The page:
A bizarre coalition of groups came together to rally behind Mary Glassman against Jahana Hayes in Tuesday’s Democratic primary election in Connecticut, where racial politics bubbled just beneath the surface.
Glassman is a longtime local politician who twice ran unsuccessfully for lieutenant governor. Connecticut is a blue state dominated by corporations, and Glassman this week won the rare endorsement of the U.S. Chamber of Commerce, a Republican-aligned voice for big business. The chamber almost never endorses Democrats and rarely intervenes in a Democratic primary.
Joining the chamber was MoveOn and the local chapter of Our Revolution, the group formed in the wake of Sen. Bernie Sanders’s 2016 campaign for president. The three disparate groups have never lined up together on a campaign, but they did so on the opposite side of Hayes, a black woman who grew up in a local housing project and captured national attention when she was named 2016 “Teacher of the Year.”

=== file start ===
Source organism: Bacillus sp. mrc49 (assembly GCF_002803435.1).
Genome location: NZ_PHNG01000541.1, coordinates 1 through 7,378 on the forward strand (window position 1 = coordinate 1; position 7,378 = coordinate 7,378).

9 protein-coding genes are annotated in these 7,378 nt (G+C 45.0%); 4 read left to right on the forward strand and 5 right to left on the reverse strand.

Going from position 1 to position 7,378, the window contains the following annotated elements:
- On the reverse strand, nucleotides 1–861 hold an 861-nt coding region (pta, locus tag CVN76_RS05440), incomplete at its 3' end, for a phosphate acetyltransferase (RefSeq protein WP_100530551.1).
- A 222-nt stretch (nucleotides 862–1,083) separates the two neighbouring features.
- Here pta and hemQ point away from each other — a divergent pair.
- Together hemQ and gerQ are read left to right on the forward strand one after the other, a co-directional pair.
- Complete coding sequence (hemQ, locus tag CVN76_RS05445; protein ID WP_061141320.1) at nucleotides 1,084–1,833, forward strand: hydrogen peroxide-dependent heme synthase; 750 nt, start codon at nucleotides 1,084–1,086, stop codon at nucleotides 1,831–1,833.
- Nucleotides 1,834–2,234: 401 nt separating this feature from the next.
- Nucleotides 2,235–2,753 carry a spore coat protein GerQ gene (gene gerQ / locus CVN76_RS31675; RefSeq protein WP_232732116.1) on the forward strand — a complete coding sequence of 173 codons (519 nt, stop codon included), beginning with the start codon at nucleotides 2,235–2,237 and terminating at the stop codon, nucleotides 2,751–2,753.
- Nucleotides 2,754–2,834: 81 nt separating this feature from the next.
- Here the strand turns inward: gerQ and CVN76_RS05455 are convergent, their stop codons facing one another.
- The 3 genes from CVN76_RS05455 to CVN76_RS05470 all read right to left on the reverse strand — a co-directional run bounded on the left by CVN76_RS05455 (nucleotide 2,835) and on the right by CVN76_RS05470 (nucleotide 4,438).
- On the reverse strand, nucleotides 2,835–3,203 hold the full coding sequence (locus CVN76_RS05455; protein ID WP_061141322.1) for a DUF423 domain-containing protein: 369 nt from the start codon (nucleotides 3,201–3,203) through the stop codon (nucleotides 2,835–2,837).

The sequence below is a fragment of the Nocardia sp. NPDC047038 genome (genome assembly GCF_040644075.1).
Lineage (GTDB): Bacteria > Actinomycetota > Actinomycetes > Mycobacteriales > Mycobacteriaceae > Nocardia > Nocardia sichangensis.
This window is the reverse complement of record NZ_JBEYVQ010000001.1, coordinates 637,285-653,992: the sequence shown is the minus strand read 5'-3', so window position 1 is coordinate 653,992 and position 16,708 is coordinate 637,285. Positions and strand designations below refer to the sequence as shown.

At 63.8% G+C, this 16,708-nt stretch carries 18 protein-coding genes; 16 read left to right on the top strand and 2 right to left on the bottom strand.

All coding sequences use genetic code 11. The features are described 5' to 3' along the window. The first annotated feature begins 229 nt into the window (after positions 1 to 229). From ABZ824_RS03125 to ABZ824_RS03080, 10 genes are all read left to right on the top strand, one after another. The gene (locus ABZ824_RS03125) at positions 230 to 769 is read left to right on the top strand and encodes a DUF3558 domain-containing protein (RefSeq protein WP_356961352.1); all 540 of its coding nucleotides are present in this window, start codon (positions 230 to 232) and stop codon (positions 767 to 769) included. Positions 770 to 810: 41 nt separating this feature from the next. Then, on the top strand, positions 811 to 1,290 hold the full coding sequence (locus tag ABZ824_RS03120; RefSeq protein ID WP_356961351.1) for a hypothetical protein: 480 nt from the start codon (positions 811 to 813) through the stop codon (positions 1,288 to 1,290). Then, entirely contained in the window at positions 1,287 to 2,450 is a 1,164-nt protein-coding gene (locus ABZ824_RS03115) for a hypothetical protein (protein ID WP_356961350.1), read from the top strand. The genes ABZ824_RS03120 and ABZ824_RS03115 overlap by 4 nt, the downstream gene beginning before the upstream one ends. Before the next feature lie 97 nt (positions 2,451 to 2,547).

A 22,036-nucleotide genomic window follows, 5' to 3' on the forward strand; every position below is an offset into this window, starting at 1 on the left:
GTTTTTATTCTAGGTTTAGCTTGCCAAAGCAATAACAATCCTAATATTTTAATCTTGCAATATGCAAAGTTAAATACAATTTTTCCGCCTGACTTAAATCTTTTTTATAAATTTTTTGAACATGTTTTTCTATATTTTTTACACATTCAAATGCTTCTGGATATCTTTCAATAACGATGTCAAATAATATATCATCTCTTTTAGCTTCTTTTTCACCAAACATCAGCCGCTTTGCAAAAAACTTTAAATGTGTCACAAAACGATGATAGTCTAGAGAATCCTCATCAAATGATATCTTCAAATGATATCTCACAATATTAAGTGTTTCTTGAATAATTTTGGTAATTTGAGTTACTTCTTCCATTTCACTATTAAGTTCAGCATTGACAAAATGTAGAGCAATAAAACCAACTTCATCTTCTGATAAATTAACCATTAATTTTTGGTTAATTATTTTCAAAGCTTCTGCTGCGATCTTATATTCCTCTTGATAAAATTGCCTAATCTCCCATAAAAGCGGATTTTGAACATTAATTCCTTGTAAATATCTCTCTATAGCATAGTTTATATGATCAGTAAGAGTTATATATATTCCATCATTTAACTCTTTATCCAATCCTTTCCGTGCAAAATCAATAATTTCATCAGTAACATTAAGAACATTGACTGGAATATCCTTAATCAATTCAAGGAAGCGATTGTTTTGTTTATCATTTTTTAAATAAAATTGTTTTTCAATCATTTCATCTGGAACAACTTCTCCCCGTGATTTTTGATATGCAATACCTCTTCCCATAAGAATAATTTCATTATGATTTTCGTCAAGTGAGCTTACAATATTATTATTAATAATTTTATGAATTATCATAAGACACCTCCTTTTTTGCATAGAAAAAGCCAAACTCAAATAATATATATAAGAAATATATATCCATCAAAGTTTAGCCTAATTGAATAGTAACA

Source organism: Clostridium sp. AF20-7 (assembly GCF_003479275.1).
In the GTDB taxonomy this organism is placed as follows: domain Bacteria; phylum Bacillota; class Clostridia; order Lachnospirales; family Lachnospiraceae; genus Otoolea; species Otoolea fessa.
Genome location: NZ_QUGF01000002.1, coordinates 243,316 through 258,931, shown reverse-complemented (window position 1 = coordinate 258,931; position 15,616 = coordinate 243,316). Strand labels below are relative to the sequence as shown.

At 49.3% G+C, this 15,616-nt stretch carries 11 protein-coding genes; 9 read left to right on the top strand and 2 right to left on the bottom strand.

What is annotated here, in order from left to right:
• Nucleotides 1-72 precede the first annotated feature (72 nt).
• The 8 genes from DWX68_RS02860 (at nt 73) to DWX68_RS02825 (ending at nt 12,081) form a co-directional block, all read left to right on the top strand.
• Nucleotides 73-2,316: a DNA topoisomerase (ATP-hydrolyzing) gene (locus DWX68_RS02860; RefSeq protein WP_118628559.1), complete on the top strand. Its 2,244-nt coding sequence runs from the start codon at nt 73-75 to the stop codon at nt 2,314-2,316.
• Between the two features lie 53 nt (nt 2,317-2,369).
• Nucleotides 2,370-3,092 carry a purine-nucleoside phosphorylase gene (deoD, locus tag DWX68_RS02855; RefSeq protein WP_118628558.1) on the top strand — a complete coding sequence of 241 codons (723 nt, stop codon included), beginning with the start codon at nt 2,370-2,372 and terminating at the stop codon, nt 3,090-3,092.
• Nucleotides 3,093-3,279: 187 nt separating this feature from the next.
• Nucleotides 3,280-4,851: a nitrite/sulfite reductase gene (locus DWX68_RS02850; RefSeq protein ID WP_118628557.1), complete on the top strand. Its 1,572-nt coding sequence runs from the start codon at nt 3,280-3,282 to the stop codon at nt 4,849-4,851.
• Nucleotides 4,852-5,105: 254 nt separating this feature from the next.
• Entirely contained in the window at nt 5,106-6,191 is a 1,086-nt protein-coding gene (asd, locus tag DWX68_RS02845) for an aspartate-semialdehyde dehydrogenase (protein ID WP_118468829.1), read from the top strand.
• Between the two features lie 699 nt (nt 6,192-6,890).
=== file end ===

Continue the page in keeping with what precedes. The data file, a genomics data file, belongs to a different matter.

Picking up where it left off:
None of the endorsements mattered, as Hayes romped to a 62-38 victory over Glassman, who also had the official endorsement of the Connecticut Democratic Party.
MoveOn bases its endorsements on a vote by local members. To endorse, at least two-thirds of the members must support a particular candidate in a two-way race — so the endorsement suggested that there was significant support in the 5th District for Glassman.
“We made a decision to hold a member endorsement vote in this race, and our members voted to endorse Glassman,” Rahna Epting, managing director of MoveOn’s Election Program, told The Intercept. “Many of our members who casted votes also expressed substantial enthusiasm for Hayes. We always honor the results of official endorsement votes of the MoveOn membership.”
Hayes stood outside of the Torrington Armory holding up a sign promoting her candidacy Tuesday afternoon. She waved to passersby and greeted voters as they walked to the brick building’s front door.
Hayes said she doesn’t trust the polls because polling only asks “likely voters” — not the kind of voter that Hayes believed her campaign relied on for a win. “I’m relying on first-time voters, voters who have been disengaged,” said Hayes. “I’m trying to start a conversation.”